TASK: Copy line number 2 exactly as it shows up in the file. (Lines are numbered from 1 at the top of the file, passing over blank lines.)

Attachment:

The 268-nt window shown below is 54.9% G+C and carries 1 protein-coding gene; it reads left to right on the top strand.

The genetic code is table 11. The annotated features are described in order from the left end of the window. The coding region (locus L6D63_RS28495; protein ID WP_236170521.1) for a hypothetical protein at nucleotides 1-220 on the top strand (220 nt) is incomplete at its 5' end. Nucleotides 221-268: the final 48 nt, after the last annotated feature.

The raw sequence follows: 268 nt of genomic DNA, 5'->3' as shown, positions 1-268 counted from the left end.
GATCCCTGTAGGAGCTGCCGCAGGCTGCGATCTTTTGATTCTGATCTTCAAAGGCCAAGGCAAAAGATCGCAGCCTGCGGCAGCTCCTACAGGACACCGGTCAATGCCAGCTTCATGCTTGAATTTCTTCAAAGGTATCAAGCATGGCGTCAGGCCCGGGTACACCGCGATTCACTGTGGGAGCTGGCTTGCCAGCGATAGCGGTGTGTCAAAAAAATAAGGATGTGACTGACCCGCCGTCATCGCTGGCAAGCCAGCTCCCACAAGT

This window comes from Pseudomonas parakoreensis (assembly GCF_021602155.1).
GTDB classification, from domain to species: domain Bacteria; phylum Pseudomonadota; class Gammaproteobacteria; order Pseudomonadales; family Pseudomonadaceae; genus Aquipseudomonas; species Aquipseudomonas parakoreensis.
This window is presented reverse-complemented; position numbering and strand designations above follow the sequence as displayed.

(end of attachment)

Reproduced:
The genetic code is table 11. The annotated features are described in order from the left end of the window. The coding region (locus L6D63_RS28495; protein ID WP_236170521.1) for a hypothetical protein at nucleotides 1-220 on the top strand (220 nt) is incomplete at its 5' end. Nucleotides 221-268: the final 48 nt, after the last annotated feature.